Lodzia Textile Factory was built by the contractor E.A. Weiss in 1923 on behalf of the Berlin & Passovsky Office that served as architects and planners. The factory was one of the first large industrial facilities in Tel Aviv. The founders were Jews from the city of Lodz in Poland and hence the factory’s name. The original factory was a single floor building and the second structure was erected in 1924 next to the original one. Even though the founders were masters of their trade, the factory failed and became profitable only after being purchased by Arie Shenkar in 1925. In the course of time the factory employed more than 140 workers and the production expanded into other products. The year 1929 saw the building of another wing as a third floor of the original structure, executed by architect Hershkowicz. With the establishment of Holon to the south of Tel Aviv, the factory was moved there, to enjoy more spacious location. Since 1935 the factory resides at the entrance to Holon, while the old 3-storey building, built from reddish bricks, still towers along the Nahmani Street.
For many years the unusual red structure stood empty and unused, except for occasional utilizations such as art exhibitions or serving as a warehouse. In 2008 it was purchased with the purpose of transforming it into a modern residential building in the eastern part of “Lev Ha-Ir” (City Center in Hebrew) neighborhood.
The road toward obtaining the coveted conservation and building permits was far from easy. The building’s designation as bound for conservation is anchored in two urban planning programs (In “Lev Ha-Ir” program the building was declared as building for conservation at level A’, while in the municipal conservation program 2650/b declared it bound for conservation under strict limitations). These declarations secured the conservation of Lodzia House as part of Tel-Aviv’s heritage for future generations. In addition to the obligation to conserve it as it was built in the 1920’s, a strict prohibition was issued regarding any deviation from the original and making any construction additions. These restrictions posed a real planning challenge to the effort to convert the old factory structure dating to the previous century into modern residential apartments matching the requirements of the current law and standards. The realization that any addition of areas essential for the existence of the project can be done only underground, and in totally concealed fashion (according to the demands of the Urban Planning Program and the municipal conservation team), led to the planning of two underground levels across the whole area of the lot and under the conserved structure.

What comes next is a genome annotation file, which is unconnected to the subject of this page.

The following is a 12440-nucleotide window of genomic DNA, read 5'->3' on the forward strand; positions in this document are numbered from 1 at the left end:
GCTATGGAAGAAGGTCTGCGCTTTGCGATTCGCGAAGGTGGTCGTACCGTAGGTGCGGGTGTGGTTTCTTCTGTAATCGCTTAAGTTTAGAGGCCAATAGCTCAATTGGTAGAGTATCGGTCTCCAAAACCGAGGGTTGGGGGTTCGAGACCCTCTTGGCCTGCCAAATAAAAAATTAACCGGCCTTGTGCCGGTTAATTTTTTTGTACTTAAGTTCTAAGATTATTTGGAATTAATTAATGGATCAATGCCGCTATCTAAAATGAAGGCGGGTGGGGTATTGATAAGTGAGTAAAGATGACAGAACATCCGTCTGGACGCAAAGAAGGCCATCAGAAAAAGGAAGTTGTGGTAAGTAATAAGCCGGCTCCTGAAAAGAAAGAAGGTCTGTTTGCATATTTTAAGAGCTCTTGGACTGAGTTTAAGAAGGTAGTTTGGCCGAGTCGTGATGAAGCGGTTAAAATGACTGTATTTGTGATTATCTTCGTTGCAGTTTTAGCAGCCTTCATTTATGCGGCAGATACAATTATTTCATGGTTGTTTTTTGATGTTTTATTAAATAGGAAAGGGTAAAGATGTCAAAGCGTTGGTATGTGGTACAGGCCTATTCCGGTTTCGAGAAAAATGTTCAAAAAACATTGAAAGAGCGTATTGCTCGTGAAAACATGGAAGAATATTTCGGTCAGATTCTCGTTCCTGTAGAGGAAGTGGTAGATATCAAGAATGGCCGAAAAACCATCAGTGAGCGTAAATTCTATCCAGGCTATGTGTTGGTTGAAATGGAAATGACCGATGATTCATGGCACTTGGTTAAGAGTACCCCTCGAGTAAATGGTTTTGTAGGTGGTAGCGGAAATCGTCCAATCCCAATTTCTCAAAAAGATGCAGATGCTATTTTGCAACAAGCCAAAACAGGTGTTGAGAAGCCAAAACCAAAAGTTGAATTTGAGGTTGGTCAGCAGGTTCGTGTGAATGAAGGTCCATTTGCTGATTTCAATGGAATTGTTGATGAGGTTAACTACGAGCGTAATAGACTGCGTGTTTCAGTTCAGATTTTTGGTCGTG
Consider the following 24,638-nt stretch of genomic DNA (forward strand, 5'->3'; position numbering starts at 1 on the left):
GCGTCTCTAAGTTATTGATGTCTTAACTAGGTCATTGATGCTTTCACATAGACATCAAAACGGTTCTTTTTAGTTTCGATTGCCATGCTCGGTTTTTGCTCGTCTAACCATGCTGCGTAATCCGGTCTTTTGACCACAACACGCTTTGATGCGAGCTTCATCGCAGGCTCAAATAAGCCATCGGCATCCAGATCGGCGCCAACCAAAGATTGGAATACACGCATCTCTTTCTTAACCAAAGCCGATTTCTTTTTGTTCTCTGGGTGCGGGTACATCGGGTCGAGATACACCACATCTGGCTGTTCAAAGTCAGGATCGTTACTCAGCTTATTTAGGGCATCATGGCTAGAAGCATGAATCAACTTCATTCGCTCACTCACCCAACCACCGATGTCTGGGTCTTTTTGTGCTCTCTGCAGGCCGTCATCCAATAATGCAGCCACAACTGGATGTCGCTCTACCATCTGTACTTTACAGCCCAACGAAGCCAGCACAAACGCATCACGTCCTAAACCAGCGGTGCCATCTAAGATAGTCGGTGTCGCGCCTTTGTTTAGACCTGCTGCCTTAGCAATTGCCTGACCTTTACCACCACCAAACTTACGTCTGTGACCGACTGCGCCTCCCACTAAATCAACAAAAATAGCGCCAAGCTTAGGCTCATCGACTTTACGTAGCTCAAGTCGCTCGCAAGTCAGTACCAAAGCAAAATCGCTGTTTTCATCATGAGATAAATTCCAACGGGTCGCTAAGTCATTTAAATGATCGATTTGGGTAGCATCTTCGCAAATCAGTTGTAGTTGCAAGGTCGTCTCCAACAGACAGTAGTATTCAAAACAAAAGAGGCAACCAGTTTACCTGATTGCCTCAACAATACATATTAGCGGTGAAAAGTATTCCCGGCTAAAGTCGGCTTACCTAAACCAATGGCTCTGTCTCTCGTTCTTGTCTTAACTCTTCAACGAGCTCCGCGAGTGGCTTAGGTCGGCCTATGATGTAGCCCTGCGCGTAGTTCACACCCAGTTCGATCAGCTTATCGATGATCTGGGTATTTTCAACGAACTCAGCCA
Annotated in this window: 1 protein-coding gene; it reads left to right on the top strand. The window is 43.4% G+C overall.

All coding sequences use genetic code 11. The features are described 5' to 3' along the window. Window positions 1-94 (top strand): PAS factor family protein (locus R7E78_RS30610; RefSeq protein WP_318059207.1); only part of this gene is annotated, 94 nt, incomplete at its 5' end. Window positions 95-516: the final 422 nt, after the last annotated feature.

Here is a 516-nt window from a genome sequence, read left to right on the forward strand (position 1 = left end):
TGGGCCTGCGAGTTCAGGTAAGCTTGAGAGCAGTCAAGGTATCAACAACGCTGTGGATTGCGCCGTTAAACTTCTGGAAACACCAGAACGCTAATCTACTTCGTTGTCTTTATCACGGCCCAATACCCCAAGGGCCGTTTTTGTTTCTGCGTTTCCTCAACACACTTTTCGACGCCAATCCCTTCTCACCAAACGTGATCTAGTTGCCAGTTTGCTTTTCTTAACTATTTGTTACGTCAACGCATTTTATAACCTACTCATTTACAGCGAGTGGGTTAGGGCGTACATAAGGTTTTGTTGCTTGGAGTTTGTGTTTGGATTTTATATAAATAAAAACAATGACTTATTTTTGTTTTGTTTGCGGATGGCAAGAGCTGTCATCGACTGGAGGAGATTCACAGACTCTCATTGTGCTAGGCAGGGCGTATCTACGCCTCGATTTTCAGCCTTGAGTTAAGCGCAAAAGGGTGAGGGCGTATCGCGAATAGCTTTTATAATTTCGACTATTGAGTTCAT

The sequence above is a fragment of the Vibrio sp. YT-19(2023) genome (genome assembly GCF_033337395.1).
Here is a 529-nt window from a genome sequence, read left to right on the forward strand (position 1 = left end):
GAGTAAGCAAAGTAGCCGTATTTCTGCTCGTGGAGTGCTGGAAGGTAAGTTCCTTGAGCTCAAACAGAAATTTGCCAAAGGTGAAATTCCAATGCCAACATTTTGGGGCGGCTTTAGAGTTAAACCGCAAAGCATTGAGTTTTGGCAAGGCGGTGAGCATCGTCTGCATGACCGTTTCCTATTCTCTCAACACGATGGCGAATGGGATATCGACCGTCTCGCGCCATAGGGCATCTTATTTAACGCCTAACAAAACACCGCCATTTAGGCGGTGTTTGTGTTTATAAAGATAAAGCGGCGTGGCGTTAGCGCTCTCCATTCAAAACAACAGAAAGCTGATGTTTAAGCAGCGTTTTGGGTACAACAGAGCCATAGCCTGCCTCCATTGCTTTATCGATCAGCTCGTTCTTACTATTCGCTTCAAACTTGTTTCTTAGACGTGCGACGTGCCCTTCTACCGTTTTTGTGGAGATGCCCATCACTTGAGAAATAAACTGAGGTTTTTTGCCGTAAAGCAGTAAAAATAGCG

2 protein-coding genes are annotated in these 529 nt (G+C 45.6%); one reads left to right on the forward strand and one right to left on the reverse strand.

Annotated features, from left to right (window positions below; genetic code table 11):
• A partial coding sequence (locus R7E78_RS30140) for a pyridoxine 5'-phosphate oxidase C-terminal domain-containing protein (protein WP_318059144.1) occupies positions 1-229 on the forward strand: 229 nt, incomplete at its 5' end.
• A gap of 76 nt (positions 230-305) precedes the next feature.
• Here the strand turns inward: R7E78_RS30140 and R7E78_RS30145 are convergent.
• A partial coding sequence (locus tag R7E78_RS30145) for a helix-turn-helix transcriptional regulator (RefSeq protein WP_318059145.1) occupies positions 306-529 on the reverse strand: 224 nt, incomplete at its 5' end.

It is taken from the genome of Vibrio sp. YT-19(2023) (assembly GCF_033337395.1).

The underground level features planned basements that include parking and service areas needed for adequate operation of the building, as well as an independent transformers room matching the demands of the Electric Company. In order to build the underground basements under the historic building a temporary support was planned for the existing structure, using hundreds of steel poles embracing the wall and foundations of the old structure, supported in their turn by special reinforcement walls erected along the perimeter of the lot and further supporting foundations. This method enabled to disconnect the original foundations in order to conduct the digging works and removing thousands tons of sand to create the basement.
The external conservation works are scheduled to begin when the underground basements are to be completed and the stability of the historic structure upon these new additions is ensured, parallel to the building of the apartments within the building’s envelope. As a result of the preliminary documentation and research works the building’s façades were planned to resemble the original ones as closely as possible. Conservation demands require application of the original material of red and white silica bricks. We have managed to salvage some of these original bricks and the missing ones would have to be restored through a special process that would enable manufacturing of white bricks similar to the original ones and matching the environmental building standards of our time. Another item requiring matching modern standards is the original factory windows, which are unsuitable for residential apartments, this time in the isolation and sealing. The original steel windows would be restored with utmost precision through matching of all these new demands.
All the electromechanical systems required for proper operation of the building (such as elevator motors, water reservoir, heating, electricity room, etc.) were planned to reside in the building’s basements.
In the past the roof of the historic building was covered with tin-zinc plates, a fact known to us from the historic photographs and the original planning appearing in the detailed documentation file prepared before the planning.
As these zinc tiles cannot be purchased from an industrial producer, they were custom made manually for this project.
Work Initiation: September 2013
Expected Completion Date: May 2015
Client: “Karmey Arava Ltd.”
Interior Design: Orly Shrem Architects Ltd.
Project Management and Supervision: Margolin Bros. Engineering & Consulting Ltd.
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